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There's a new way to get a taste of Brown that doesn't involve setting foot in Providence.
After a pilot period starting in May, Brown plans to launch its own page on iTunes U this week, joining hundreds of other colleges that already post free audio and video of lectures, student performances and virtual campus tours online.

Though Brown-specific content has already been available on Apple, Inc.'s media application by clicking through a link on Brown's Web site, the official launch sometime at the end of this week will make Brown's page searchable, and thus available to a wider audience.

Even though the program is only now exiting the pilot phase, plenty of Brown students and staff have taken advantage of the new media-sharing technology. Students in a Brazilian literature class are using the site to record themselves reciting poetry in Portuguese. The Attitude Dance Company has posted videos of some of its performances. The Watson Institute for International Studies has uploaded nearly 300 educational podcasts about global issues targeted at high school students.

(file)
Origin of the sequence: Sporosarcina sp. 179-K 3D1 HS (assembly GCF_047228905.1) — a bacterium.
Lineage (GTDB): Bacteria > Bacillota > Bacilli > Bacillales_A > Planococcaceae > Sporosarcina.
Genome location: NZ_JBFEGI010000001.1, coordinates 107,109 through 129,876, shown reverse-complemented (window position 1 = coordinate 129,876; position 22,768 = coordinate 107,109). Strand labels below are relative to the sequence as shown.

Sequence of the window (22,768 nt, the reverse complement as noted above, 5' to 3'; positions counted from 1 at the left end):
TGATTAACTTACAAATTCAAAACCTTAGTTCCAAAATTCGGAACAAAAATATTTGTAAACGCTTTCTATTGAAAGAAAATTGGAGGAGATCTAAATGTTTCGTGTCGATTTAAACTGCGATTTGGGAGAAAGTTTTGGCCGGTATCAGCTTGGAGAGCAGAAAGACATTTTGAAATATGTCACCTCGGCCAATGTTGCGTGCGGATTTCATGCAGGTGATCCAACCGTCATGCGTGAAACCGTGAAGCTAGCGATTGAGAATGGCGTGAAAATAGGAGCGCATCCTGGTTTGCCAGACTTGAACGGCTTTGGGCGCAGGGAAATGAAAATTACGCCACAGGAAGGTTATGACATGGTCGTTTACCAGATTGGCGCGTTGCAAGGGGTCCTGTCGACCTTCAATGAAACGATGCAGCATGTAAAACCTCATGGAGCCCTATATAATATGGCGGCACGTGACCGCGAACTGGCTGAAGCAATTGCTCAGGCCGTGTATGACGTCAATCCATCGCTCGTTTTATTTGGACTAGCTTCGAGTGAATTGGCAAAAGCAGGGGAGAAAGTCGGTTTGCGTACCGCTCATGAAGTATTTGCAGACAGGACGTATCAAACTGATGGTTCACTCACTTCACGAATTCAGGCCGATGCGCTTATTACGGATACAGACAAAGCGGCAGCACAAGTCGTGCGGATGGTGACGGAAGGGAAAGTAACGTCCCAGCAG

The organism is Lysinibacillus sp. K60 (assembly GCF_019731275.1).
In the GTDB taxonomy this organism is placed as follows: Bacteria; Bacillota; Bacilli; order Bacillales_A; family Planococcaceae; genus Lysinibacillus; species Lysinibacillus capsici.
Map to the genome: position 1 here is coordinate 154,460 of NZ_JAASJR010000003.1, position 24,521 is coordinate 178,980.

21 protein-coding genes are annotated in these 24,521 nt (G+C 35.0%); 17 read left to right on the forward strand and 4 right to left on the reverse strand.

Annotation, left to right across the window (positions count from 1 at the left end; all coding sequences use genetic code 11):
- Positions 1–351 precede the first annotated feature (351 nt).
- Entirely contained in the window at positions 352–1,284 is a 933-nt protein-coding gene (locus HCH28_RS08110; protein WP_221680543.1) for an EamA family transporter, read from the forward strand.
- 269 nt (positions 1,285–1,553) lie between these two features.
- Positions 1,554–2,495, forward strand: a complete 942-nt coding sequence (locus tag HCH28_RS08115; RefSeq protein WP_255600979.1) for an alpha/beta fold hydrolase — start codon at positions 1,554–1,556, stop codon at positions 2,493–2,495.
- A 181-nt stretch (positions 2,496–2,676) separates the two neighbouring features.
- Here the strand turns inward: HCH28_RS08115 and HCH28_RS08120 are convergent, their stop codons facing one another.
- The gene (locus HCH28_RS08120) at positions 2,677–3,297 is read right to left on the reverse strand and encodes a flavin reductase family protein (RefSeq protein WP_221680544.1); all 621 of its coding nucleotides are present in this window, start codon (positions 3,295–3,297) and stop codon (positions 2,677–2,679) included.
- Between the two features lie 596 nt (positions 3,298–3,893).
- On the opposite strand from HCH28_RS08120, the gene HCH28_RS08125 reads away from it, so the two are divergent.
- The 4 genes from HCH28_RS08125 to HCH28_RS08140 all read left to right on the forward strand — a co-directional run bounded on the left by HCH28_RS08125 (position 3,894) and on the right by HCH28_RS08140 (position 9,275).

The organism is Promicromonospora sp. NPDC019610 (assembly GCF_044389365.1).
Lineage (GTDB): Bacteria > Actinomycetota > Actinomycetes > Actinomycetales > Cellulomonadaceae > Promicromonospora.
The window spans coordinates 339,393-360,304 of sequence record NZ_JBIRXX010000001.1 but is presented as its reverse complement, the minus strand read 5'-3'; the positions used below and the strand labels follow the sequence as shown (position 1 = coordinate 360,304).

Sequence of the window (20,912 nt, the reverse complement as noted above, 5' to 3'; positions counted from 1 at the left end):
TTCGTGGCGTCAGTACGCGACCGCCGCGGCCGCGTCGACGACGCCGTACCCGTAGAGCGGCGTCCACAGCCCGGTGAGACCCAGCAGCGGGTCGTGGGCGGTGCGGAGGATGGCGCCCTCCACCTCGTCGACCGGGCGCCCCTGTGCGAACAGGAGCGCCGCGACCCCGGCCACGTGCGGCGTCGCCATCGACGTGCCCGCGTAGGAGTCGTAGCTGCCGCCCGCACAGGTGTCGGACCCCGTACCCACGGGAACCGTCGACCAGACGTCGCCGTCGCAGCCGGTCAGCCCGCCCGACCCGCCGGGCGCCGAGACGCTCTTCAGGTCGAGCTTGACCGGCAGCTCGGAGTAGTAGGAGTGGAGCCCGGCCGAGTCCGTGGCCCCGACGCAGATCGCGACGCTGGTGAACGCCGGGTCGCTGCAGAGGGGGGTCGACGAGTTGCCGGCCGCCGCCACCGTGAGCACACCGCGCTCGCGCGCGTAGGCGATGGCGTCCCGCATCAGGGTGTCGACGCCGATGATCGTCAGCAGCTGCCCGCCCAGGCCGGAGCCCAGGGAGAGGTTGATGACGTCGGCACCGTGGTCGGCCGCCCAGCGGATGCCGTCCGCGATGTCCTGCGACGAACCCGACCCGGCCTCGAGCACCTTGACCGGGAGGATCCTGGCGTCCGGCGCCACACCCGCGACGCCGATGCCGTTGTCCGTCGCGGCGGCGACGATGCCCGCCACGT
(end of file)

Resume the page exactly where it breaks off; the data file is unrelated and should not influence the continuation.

Even President Ruth Simmons has uploaded a video of her address at this year's Convocation.

Currently, over 200,000 audio and video files are available for free download from the site's contributing universities — including Yale, Oxford and the Massachusetts Institute of Technology. And universities aren't the only ones jumping on board. The site includes institutions such as the Metropolitan Museum of Art, the Library of Congress.
Scott Turner, the University's director of Web communications, has played a key role in rolling out iTunes U at Brown. "This is a public conveyance in imagery and sound of life across the Brown community," he said.

Some interested faculty members have already been trained to develop and post content for iTunes, he added.

More content, available next week, should be added to the site soon in preparation for the launch, Turner said.

Though no full courses are offered online just yet ­(Yale, for example, has 13)­, he said full online classes "could happen."

"We're certainly open to the idea," he said.

Natalia Nazarewicz '11, who works as a social media assistant with Turner and has worked on Brown's iTunes U project, said she hopes that publicity and word of mouth will help the site's content to grow.

"Hopefully when students see there's this place for them to put up content, they'll be contributing more to it," she said.

Until the official launch, students can access Brown's iTunes U content at



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